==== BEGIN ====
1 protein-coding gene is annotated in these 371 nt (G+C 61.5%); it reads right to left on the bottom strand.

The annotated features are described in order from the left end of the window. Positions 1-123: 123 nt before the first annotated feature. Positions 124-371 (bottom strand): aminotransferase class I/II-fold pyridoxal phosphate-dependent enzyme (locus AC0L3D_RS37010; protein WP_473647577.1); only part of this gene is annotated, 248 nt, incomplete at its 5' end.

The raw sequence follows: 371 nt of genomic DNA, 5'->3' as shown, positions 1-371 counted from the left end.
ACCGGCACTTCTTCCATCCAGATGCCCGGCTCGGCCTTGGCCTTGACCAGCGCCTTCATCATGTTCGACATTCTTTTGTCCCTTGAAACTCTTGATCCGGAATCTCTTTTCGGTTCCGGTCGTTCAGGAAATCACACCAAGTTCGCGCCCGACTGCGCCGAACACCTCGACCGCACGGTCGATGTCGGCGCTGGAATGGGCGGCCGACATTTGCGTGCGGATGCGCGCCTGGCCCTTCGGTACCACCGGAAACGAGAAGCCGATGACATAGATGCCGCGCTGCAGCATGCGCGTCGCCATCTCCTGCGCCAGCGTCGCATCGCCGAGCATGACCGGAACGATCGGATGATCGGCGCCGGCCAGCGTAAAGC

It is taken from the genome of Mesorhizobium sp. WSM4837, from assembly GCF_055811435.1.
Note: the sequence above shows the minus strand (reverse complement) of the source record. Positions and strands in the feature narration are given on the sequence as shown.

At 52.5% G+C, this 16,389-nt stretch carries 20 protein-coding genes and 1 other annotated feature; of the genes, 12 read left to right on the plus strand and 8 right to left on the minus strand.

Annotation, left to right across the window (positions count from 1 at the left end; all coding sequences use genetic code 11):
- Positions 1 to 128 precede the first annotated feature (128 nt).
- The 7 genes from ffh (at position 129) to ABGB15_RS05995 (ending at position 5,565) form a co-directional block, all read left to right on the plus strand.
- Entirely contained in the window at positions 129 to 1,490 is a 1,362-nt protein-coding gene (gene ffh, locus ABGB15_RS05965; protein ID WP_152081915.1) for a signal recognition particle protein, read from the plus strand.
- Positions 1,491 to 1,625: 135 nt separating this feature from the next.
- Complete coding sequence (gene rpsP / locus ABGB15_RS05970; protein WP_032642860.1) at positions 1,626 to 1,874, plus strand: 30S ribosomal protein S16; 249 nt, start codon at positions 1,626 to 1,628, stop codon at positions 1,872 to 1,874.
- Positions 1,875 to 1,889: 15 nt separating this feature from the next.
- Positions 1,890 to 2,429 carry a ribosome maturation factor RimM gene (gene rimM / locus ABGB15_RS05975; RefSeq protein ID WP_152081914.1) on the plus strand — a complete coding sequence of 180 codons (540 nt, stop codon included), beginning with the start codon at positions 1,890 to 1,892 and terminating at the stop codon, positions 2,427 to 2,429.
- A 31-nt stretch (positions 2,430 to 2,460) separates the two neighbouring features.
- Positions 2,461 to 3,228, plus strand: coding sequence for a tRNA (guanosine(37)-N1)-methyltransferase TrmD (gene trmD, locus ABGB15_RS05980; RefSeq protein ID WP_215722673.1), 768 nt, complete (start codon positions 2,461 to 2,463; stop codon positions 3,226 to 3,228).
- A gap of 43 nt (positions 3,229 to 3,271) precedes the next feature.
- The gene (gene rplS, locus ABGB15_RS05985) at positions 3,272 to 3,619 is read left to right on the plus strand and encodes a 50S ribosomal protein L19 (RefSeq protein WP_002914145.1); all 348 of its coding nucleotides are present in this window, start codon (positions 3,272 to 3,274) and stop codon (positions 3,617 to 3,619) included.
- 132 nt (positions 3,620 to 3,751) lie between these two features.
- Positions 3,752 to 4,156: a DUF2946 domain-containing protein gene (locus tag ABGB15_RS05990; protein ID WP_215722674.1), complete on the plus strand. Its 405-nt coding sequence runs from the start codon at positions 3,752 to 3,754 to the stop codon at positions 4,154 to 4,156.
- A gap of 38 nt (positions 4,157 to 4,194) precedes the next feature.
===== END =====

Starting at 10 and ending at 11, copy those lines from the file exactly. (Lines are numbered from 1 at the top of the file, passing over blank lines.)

- The 7 genes from ffh (at position 129) to ABGB15_RS05995 (ending at position 5,565) form a co-directional block, all read left to right on the plus strand.
- Entirely contained in the window at positions 129 to 1,490 is a 1,362-nt protein-coding gene (gene ffh, locus ABGB15_RS05965; protein ID WP_152081915.1) for a signal recognition particle protein, read from the plus strand.